We asked respondents to mark four popular vaccine misinformation claims as true or false. When in doubt, they could also select “Not sure.” Here are some of the patterns we found:
- While we observe a decline in believing misinformation since the early days of COVID-19 vaccination efforts in 2021, 16% of Americans still hold vaccine misperceptions. Close to half (46%) are uncertain about the veracity of at least one vaccine misinformation statement.
- People aged 25 to 44, parents with children under 18, Americans who did not go to college, and Republicans are most likely to hold vaccine misperceptions, with over 20% of the respondents in each group marking at least one misinformation statement as true.
- Early in the pandemic, people with high socioeconomic status were amongst the most likely to hold vaccine misperceptions. Over time,people with graduate degrees and those with high income made large shifts towards rejecting misinformation. The groups least likely to espouse false claims now include graduate degree holders, Democrats, Asian Americans, and those over 65 years of age.
- A third of the people who believe vaccine misinformation statements are aware that scientific and medical experts reject those claims as false. Additionally, over a fifth of Americans (21%) are aware that science considers a particular claim to be false, but still say they are not sure whether to believe it or not.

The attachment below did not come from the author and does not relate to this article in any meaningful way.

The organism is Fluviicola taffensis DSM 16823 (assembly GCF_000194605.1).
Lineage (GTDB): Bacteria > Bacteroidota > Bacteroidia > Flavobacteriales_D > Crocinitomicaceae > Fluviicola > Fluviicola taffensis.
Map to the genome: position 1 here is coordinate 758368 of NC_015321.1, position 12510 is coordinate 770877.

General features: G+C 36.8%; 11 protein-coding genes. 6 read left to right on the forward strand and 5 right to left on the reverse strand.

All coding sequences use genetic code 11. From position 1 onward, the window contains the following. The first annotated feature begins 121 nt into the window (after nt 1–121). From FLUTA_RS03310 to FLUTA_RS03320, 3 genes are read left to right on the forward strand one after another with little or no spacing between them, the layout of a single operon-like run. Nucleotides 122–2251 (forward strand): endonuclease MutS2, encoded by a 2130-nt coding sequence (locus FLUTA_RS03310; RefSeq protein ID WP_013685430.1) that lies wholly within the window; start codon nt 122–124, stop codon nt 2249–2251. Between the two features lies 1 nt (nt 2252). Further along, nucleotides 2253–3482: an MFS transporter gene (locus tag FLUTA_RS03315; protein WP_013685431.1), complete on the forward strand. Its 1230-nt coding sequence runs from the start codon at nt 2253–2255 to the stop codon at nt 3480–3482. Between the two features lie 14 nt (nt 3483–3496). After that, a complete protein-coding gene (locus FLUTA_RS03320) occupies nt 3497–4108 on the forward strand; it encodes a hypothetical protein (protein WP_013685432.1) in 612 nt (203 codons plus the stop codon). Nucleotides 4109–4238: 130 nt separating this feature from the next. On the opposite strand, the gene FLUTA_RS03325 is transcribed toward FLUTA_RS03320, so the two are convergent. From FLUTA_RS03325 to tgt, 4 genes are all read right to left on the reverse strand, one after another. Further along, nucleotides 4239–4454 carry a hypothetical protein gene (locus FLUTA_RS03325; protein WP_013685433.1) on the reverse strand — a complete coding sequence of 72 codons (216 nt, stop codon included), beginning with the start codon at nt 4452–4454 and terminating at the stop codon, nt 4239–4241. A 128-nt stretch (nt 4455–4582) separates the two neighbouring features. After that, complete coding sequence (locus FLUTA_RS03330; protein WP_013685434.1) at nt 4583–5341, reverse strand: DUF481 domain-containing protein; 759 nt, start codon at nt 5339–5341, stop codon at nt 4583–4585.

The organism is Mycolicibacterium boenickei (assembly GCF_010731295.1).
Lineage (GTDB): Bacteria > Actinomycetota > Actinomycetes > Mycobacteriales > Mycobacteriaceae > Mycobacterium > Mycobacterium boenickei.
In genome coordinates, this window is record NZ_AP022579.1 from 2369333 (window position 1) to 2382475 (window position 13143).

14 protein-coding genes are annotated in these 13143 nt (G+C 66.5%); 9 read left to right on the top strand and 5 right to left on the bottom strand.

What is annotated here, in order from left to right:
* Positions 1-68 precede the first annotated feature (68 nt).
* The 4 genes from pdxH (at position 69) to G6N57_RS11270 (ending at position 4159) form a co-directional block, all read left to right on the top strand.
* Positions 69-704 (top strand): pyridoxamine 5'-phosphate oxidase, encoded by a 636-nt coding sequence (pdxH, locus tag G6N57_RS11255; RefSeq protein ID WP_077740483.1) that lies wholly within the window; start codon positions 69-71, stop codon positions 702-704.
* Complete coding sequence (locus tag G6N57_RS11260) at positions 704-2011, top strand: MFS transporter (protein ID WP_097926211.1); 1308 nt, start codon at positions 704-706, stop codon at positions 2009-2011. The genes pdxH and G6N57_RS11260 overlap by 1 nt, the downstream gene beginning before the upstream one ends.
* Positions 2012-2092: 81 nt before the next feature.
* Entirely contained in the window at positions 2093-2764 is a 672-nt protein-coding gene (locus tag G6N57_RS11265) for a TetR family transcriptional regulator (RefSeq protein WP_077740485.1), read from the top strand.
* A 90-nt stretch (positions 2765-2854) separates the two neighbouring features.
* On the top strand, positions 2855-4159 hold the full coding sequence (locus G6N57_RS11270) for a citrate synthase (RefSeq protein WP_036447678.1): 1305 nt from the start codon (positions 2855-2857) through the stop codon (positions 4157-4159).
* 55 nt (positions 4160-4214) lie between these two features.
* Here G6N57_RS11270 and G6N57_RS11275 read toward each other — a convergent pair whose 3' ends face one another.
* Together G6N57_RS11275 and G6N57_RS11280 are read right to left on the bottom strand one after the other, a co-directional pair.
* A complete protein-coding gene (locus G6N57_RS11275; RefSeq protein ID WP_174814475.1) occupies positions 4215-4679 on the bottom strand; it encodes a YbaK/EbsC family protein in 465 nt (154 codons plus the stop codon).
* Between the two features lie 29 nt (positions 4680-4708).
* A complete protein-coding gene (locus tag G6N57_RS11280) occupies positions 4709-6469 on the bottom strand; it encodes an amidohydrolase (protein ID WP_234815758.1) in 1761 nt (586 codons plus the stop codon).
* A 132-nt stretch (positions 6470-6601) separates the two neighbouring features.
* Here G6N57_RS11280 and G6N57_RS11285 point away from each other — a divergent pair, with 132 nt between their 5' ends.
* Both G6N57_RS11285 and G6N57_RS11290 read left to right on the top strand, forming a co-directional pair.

- People who think they know a lot about COVID-19 vaccines are more likely to hold vaccine misperceptions. Among those who claimed to have expert knowledge, 48% believed false claims compared to only 16% of those who said they knew almost nothing about vaccines.
- Compared to those with no vaccine misperceptions, Americans who believe misinformation claims are less likely to trust the government, news media, science, and medicine. That pattern is reversed with regard to trust in Fox News and Donald Trump.
- Vaccine misinformation beliefs, uncertainty about false claims, trust in government and science remain among the most important predictors of getting vaccinated, even after accounting for demographic and other factors
graduate degrees and those with high income made large shifts towards
rejecting misinformation. The groups least likely to espouse false claims now
include graduate degree holders, Democrats, Asian Americans, and those
over 65 years of age.